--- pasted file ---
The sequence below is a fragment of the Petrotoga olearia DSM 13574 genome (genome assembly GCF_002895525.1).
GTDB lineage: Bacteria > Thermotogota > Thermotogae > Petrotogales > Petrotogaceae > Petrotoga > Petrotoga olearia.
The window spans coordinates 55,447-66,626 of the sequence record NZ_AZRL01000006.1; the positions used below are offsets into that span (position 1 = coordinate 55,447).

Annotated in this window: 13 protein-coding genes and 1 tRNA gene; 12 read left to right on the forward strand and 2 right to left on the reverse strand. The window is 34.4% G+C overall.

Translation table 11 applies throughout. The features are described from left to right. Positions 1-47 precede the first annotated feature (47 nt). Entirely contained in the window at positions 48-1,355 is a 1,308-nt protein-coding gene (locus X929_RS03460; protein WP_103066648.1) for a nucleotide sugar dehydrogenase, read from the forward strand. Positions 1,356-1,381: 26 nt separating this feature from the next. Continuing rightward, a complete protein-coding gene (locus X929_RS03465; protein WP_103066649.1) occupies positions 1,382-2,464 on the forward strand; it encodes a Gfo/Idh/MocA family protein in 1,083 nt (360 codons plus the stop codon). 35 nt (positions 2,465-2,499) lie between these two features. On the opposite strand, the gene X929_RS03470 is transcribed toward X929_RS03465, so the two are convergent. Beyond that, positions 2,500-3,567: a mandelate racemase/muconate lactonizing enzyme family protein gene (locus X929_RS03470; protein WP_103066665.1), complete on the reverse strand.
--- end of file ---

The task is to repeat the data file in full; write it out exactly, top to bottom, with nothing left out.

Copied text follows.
The sequence below is a fragment of the Petrotoga olearia DSM 13574 genome (genome assembly GCF_002895525.1).
GTDB lineage: Bacteria > Thermotogota > Thermotogae > Petrotogales > Petrotogaceae > Petrotoga > Petrotoga olearia.
The window spans coordinates 55,447-66,626 of the sequence record NZ_AZRL01000006.1; the positions used below are offsets into that span (position 1 = coordinate 55,447).

Annotated in this window: 13 protein-coding genes and 1 tRNA gene; 12 read left to right on the forward strand and 2 right to left on the reverse strand. The window is 34.4% G+C overall.

Translation table 11 applies throughout. The features are described from left to right. Positions 1-47 precede the first annotated feature (47 nt). Entirely contained in the window at positions 48-1,355 is a 1,308-nt protein-coding gene (locus X929_RS03460; protein WP_103066648.1) for a nucleotide sugar dehydrogenase, read from the forward strand. Positions 1,356-1,381: 26 nt separating this feature from the next. Continuing rightward, a complete protein-coding gene (locus X929_RS03465; protein WP_103066649.1) occupies positions 1,382-2,464 on the forward strand; it encodes a Gfo/Idh/MocA family protein in 1,083 nt (360 codons plus the stop codon). 35 nt (positions 2,465-2,499) lie between these two features. On the opposite strand, the gene X929_RS03470 is transcribed toward X929_RS03465, so the two are convergent. Beyond that, positions 2,500-3,567: a mandelate racemase/muconate lactonizing enzyme family protein gene (locus X929_RS03470; protein WP_103066665.1), complete on the reverse strand.